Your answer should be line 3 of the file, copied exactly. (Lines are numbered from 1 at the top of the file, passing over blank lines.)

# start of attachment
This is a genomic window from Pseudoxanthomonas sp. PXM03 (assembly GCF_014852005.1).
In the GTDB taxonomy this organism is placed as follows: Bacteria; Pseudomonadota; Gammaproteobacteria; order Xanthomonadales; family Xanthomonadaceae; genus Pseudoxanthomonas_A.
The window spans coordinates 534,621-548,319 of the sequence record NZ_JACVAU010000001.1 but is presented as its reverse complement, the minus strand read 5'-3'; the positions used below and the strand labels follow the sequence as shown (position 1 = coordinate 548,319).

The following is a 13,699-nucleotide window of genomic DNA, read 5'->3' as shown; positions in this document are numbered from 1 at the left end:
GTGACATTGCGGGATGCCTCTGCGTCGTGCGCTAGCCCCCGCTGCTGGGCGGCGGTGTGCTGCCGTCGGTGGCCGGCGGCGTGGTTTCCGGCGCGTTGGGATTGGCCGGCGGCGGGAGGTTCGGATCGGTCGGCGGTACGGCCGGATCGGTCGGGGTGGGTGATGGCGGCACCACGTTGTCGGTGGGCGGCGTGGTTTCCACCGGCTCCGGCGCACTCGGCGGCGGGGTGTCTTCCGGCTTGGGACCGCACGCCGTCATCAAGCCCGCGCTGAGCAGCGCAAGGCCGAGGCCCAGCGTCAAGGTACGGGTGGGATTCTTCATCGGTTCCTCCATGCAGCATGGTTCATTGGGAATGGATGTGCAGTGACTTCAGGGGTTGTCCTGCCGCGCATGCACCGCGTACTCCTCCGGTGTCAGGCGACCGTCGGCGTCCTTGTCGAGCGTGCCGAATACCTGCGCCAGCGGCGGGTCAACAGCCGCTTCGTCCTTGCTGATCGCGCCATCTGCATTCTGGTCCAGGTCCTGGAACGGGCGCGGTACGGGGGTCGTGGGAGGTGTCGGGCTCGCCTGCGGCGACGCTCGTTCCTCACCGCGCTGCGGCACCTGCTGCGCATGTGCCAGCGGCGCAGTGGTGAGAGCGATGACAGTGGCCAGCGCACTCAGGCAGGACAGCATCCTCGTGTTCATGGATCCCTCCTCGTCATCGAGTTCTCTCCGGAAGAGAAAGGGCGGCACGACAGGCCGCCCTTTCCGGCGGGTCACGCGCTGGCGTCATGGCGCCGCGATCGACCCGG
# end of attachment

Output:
The window spans coordinates 534,621-548,319 of the sequence record NZ_JACVAU010000001.1 but is presented as its reverse complement, the minus strand read 5'-3'; the positions used below and the strand labels follow the sequence as shown (position 1 = coordinate 548,319).